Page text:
Sony Invent Esper

Good news for all of you who’ve ever wanted to sit in front of a murky screen, in a darkened apartment, zooming in on a photograph of a stripper’s bedroom – Sony have developed a chip that lets viewers pan, zoom and enhance TV images.

Demonstrated in Tokyo yesterday, the Digital Reality Creation Multifunction v2 technology (DRC-MFv2)– modest name there – keeps the picture sharp by using image enhancement processes, rather than just stretching the scan lines, so there’s no loss of detail that might result in you retiring a human by mistake. With DRC, one pixel can become 36.

There’s no word when TV’s featuring the technology will appear, but you can bet it’ll be around the time that the first HD pornography hits the market. Voice-operated will be extra.

The DRC-MFv2

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Fraser Lovatt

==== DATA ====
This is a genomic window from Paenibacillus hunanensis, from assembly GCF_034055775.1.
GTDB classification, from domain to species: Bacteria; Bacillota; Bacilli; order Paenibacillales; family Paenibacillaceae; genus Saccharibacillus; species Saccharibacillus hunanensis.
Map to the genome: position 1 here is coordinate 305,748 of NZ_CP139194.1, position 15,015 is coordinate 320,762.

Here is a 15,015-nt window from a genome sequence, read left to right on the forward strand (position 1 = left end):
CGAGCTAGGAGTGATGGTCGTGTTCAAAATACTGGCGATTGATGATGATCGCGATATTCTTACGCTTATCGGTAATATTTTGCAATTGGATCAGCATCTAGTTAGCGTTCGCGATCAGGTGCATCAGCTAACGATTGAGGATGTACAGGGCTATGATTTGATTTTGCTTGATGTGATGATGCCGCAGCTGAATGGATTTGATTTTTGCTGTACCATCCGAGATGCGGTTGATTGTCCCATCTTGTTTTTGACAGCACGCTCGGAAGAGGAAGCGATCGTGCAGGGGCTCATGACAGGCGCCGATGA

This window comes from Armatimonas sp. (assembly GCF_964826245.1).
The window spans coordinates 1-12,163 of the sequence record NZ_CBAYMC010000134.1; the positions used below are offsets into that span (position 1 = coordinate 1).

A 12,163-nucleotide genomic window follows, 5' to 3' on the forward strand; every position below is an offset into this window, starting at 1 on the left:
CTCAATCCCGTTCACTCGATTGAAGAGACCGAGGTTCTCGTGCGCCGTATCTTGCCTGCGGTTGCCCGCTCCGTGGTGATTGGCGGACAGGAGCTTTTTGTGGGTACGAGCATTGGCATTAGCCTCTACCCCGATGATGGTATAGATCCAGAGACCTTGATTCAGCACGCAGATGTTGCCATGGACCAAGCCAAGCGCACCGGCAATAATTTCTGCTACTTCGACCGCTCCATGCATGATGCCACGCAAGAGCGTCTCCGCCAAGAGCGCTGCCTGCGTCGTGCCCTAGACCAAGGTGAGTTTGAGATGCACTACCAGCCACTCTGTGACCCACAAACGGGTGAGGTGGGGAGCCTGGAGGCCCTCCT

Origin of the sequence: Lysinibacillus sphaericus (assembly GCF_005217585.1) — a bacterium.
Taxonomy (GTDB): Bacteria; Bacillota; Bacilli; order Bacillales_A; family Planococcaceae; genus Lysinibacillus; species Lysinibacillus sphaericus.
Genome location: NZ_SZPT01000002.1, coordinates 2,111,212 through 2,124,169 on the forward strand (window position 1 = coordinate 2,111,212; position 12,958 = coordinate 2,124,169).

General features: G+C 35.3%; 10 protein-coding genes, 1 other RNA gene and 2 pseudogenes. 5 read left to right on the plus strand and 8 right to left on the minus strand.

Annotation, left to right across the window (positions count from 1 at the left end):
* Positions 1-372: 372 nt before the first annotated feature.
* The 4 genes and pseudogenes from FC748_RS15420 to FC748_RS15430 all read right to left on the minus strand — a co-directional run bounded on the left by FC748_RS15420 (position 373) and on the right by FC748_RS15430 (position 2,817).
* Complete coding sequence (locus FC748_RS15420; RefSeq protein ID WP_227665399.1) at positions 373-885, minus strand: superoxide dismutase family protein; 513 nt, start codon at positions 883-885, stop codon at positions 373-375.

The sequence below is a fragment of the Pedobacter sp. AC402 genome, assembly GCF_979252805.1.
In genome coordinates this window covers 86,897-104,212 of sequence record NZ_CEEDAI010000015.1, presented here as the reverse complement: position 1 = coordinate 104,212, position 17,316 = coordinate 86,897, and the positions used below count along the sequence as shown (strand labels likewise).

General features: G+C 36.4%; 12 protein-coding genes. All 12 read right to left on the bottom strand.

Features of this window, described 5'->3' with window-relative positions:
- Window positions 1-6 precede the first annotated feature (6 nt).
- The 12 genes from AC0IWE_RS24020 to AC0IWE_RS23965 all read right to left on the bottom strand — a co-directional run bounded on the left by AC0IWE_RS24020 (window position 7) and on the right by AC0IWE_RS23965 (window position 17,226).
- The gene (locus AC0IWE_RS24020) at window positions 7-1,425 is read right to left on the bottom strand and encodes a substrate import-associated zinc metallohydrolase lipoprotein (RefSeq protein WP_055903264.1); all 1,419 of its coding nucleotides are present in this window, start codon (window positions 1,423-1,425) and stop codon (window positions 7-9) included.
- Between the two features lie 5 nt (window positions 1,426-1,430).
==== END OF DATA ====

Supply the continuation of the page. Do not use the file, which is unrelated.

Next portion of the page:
Fraser Lovatt has spent the last fifteen years working in publishing, TV and the Internet in various capacities, and believes that they will be seperate platforms for at least a while yet. His main interests at the moment are exploring where Linux is taking home entertainment and how technology is conferring technical skills on more and more people. Fraser Lovatt was born in the same year that 2001: A Space Odyssey was delighting and confusing people in the cinemas, and developed a lifelong love of technology as soon as he realised that things could be taken apart, sometimes put back together again, but mostly left in bits or made into something the original designer hadn't quite planned upon. At school he was definitely in the ZX Spectrum/Magpie/BMX camp, rather than the BBC Micro/Blue Peter/well-behaved group. This is all deeply ironic as he later went on to spend nine years working at the BBC. After a few years of working as a bookseller in Scotland, ("Back when it was actually a skilled profession" he'll tell anyone still listening), he moved to England for reasons he can't quite explain adequately to himself. After a couple of publishing jobs punctuated by sporadic bursts of travelling and photography came the aforementioned nine years at the BBC where he specialised in internet technologies and video. These days his primary interests are Java, Linux, videogames and pies - and if they're not candidates for convergence, then what is?